By Amanda Steele
Her extremely popular webcomic is the story of Eric “Bitty” Bittle, a gay, former figure skater, as he starts his freshman year at Samwell University. It’s both sports comic and a romance that follows Bitty’s life on the hockey team throughout all four years of college as he falls in love with fellow hockey player Jack Zimmerman.
Check, Please! has been online since 2013 and is now also available in book format thanks to the success of a series of Kickstarters. These Kickstarters showed just how popular the comic had become as they raised over $800,000. It’s one of the most highly funded webcomic Kickstarters ever.
I had the opportunity to sit down with Ngozi Uzaku at New York Comic Con to talk about the amazing success of Check, Please!, the importance of fandom for marginalized creators, and her upcoming queer softball comic.
Amanda Steele: You’ve said you read comics and manga growing up? What were some of your favorites?
Ngozi Ukazu: I really loved anything that had to do with the Justice League growing up. I remember reading just those huge Alex Ross trays that came out. And, I love manga, all of like Tokyo Mew Mew was my first series.
Steele: I know you did a lot of fanart before Check, Please!, and you have your MFA. Was Check, Please! The first comic you ever wrote?
Ukazu: It was my first big original project that I created. My first web comic was a comic called The Closest Story which was a story about a girl who owned a coffee shop that had a closet in the basement. You put a book in the closet close the door and open the door. The author of the book would be standing there at the age they had written the book. So, they put Oscar Wilde’s book in there, and he comes out of it. He’s not able to go back, so he’s trapped in our time.
Steele: What inspired you? Where did you first get the idea for Check, Please!?
Ukazu: Well, I first got the idea for check please really it was my freshman year of college. I was sitting in my Freshman German classes, and I was talking to my friend about how at Yale we are known as “the gay Ivy” so one in four students identify as queer in some way. So, we were talking about that, and out of the corner there was this hockey player who said ‘no one on the hockey team is gay.”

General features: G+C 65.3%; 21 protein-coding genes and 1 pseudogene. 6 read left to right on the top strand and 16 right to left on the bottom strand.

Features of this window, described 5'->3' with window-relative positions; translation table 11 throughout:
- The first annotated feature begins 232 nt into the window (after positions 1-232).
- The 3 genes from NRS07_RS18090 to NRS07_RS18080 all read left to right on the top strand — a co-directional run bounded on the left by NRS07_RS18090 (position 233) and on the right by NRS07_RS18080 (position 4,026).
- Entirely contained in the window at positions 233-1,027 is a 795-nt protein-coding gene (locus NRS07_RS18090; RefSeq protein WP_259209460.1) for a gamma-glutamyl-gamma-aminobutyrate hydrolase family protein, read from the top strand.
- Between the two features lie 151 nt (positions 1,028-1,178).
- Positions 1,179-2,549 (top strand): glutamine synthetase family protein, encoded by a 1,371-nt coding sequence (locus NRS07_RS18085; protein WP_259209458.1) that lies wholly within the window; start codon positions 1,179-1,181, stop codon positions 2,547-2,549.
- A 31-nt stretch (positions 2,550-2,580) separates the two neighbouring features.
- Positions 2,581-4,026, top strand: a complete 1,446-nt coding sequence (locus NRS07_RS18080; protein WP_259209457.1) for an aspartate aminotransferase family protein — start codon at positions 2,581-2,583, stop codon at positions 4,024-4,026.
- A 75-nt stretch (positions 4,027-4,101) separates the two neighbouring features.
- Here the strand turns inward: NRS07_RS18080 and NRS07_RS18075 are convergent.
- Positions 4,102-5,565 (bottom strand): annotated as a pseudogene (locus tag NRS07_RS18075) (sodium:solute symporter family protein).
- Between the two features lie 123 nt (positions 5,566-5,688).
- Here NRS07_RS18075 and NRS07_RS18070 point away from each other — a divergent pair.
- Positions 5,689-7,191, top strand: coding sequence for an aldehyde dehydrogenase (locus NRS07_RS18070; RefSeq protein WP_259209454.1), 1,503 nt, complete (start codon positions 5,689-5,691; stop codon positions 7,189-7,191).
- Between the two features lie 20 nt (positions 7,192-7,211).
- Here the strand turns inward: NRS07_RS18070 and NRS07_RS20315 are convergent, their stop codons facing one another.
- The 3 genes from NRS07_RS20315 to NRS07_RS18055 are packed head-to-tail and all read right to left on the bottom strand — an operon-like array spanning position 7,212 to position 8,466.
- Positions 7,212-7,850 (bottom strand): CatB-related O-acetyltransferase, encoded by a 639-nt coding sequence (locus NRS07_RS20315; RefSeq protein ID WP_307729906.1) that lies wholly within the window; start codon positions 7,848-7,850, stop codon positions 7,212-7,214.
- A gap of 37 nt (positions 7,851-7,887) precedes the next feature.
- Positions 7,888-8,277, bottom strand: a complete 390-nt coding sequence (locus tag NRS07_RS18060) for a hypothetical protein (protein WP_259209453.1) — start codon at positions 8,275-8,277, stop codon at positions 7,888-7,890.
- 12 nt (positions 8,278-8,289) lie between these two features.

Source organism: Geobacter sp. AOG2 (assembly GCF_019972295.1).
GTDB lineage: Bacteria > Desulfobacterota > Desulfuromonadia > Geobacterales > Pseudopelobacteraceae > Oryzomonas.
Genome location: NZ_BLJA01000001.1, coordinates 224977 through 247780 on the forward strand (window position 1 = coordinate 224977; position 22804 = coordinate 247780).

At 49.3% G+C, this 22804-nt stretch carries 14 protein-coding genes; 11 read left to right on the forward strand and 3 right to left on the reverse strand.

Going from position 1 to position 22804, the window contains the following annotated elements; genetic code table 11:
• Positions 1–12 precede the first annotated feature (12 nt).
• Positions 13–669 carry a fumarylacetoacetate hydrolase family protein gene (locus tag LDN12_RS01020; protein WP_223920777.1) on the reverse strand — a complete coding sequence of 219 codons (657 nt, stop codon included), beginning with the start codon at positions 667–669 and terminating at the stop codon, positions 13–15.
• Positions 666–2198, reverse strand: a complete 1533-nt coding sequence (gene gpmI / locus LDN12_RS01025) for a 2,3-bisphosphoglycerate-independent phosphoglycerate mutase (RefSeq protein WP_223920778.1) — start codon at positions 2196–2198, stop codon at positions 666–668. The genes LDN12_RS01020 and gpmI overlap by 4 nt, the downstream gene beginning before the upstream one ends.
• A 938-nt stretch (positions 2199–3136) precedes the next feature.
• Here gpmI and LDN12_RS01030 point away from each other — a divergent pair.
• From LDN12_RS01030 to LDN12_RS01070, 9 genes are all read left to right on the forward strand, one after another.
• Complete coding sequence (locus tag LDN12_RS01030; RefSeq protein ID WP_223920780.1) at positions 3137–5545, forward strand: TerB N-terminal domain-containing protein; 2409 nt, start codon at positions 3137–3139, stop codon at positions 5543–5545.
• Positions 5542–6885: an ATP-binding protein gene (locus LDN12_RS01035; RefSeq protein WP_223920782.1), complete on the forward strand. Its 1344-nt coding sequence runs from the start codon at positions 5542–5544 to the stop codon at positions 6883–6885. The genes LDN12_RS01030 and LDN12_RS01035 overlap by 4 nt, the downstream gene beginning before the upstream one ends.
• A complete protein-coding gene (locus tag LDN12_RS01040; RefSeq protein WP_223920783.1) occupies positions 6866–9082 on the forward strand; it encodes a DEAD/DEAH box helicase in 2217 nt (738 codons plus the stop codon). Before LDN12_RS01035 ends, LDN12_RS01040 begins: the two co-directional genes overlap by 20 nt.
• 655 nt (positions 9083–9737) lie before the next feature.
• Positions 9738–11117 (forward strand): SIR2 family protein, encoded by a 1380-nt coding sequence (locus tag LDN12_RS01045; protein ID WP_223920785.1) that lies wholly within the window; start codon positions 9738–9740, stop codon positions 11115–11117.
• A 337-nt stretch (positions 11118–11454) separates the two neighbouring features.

And, that just made me ask the question if what if? I actually did a screenplay that year asking the question of “what if?” and did a ton of research and grew to love hockey. After that, I started the comic using my newfound hockey knowledge.
Steele: This has been going since 2013. You’re on the fourth year of Eric Bittle’s story. After that, you are done; do you have an end?
Ukazu: I am done. I actually drew the ending for Check, Please! this spring. So, the comic is done, and it will be in bookstores April 2020. I have other projects I’m working on a softball story with Madeline Rupert. I’m working on potentially a superhero story. It’s just exciting to complete a story.
Steele: Fans love this story. They love the characters a lot, and they connect with them. What has it been like to see so many people connect to these characters?
Ukazu: You know, seeing people connect, you can’t feel anything but gratitude. The fact that you can write a story that is wildly specific, wildly niche about hockey, and pie, and college, and Georgian bakers going up to date Canadian hockey prodigies. Yet, people connect to Bitty’s coming out story; they connect to Jack’s anxiety. They connect to the feeling of not thinking you’re going to succeed in an environment that is challenging but overcoming that.